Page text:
This is the article where we tell you that 10-bolt in the STI Killer finally broke and you get to write us letters saying, “we told you so!” And, that’s fine; bring on the mail. Seriously, I like getting mail…send it. Regarding the business at hand, if you recall, the Killer has been running a factory supplied 10-bolt since the beginning (we originally built it in the August 2010 issue) and it’s been stuffed with the best goodies we could find, and even narrowed for our new wheels, for the entirety of the project’s life. But, for all that was great about the little 7.625-inch rear, it eventually did what they all seem to do and managed to chip a couple of teeth off the ring and pinion. Unlike many a 10-bolt of the past, we managed to do this one on a particularly nasty downshift (no brakes into a hairpin at Sebring) and still got lucky enough to take the car to the CHP Nationals and make a couple of passes before the rear said goodbye for good. Physical carnage aside, we never really got to launch the car hard at the track, and we always knew it was just a matter of time before this happened, so there really was no love lost seeing the ol’ rusty 10-bolt head on out the door, even if we knew it meant hearing “I told you so” from every e-thug with an email account.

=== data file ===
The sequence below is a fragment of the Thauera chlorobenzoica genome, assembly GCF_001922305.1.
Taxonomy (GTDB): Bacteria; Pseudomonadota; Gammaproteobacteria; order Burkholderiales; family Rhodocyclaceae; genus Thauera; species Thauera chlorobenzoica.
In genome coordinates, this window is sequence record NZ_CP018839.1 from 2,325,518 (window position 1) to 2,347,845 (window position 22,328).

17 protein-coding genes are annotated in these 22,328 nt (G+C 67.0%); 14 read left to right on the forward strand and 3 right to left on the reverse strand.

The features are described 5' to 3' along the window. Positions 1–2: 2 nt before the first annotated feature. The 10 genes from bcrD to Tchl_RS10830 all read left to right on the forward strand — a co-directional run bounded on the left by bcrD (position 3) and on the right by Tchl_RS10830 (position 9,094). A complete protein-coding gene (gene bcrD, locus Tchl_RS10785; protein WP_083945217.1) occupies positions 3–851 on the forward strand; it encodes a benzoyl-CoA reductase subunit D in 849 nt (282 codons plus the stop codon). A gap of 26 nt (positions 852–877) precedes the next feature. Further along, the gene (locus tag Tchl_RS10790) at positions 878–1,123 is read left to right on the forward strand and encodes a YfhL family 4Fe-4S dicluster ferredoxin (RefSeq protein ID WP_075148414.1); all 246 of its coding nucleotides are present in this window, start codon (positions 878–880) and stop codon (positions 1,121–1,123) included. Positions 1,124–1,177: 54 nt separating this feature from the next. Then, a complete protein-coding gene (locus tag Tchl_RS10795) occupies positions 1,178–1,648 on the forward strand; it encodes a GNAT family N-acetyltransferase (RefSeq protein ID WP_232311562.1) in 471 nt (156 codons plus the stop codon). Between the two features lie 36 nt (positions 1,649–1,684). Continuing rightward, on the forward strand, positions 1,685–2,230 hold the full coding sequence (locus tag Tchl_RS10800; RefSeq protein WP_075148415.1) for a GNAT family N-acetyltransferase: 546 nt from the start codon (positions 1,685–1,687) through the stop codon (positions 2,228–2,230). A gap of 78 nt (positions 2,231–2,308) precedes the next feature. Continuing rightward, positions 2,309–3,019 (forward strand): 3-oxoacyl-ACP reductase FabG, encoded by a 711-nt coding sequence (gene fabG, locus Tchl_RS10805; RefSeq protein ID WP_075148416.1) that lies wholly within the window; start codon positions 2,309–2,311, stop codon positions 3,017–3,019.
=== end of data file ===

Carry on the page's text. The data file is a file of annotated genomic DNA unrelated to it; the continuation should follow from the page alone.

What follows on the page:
But where we’re headed now, we’re not ever going to have to worry about the rear end situation again, thanks to the highly regarded rear end specialists at Strange Engineering. After a quick call to J.C. Cascio at Strange, we were sold on the idea of an S60 for the Killer, even though it seemed a bit like overkill at the start. Up front, the weight seemed tremendous, with the cast iron S60 ringing in at over 200-pounds fully assembled. But, to be fair, that’s only 15-pounds more than a 9-inch, and just 25 more than a 12-bolt, and the advantages really do speak for themselves. First, lets look at the housing itself, which has been cast by Strange specifically for several applications, including the late model F-body. What you get is a bolt-on nodular iron housing with beefy torque arm mounting provisions that was designed “to be more rigid through the use of computer modeling for improved durability and quieter, long-lasting gears.” Inside the S60, Strange offers a variety of differential and ring and pinion options, although we chose to run with the company’s Strange Trac helical differential, 4.10:1 ring and pinion, and 35-spline axles. Unlike a traditional Posi unit, the Strange Trac features six massive pinion gears to control differential action, instead of clutch packs, which can wear out over time, and is positioned as an excellent unit for street/strip, road racing, autocross, and drift cars, which pretty much sums up the Killer in a nutshell. The 4.10:1 ring and pinion matches our old gear ratio, which we loved around Sebring, and the 35-spline axles are an obvious upgrade over the 28-spline units we had before.